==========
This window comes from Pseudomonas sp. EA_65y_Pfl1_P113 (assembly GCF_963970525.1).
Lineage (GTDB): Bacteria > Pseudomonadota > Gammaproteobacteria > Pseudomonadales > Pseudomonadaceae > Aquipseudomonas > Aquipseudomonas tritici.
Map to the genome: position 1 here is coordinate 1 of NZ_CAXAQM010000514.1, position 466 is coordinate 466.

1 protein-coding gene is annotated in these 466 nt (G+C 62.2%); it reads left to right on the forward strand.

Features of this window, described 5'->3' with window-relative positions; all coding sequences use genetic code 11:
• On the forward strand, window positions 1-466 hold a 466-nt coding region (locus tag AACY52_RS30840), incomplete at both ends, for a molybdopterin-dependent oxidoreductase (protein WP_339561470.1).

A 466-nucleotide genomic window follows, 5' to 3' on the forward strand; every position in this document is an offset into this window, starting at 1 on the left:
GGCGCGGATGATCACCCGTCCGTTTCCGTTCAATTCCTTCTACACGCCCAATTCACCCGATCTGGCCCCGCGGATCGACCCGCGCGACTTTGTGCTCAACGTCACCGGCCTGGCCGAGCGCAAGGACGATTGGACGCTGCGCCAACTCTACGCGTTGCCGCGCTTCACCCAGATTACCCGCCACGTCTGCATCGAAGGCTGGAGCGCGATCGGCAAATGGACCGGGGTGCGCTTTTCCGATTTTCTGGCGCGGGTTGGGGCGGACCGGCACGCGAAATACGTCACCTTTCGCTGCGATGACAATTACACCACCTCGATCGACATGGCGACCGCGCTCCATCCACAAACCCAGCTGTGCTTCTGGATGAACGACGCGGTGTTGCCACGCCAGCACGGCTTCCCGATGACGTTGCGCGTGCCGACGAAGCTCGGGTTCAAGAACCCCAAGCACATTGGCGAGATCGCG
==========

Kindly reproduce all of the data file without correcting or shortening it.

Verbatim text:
This window comes from Pseudomonas sp. EA_65y_Pfl1_P113 (assembly GCF_963970525.1).
Lineage (GTDB): Bacteria > Pseudomonadota > Gammaproteobacteria > Pseudomonadales > Pseudomonadaceae > Aquipseudomonas > Aquipseudomonas tritici.
Map to the genome: position 1 here is coordinate 1 of NZ_CAXAQM010000514.1, position 466 is coordinate 466.

1 protein-coding gene is annotated in these 466 nt (G+C 62.2%); it reads left to right on the forward strand.

Features of this window, described 5'->3' with window-relative positions; all coding sequences use genetic code 11:
• On the forward strand, window positions 1-466 hold a 466-nt coding region (locus tag AACY52_RS30840), incomplete at both ends, for a molybdopterin-dependent oxidoreductase (protein WP_339561470.1).

A 466-nucleotide genomic window follows, 5' to 3' on the forward strand; every position in this document is an offset into this window, starting at 1 on the left:
GGCGCGGATGATCACCCGTCCGTTTCCGTTCAATTCCTTCTACACGCCCAATTCACCCGATCTGGCCCCGCGGATCGACCCGCGCGACTTTGTGCTCAACGTCACCGGCCTGGCCGAGCGCAAGGACGATTGGACGCTGCGCCAACTCTACGCGTTGCCGCGCTTCACCCAGATTACCCGCCACGTCTGCATCGAAGGCTGGAGCGCGATCGGCAAATGGACCGGGGTGCGCTTTTCCGATTTTCTGGCGCGGGTTGGGGCGGACCGGCACGCGAAATACGTCACCTTTCGCTGCGATGACAATTACACCACCTCGATCGACATGGCGACCGCGCTCCATCCACAAACCCAGCTGTGCTTCTGGATGAACGACGCGGTGTTGCCACGCCAGCACGGCTTCCCGATGACGTTGCGCGTGCCGACGAAGCTCGGGTTCAAGAACCCCAAGCACATTGGCGAGATCGCG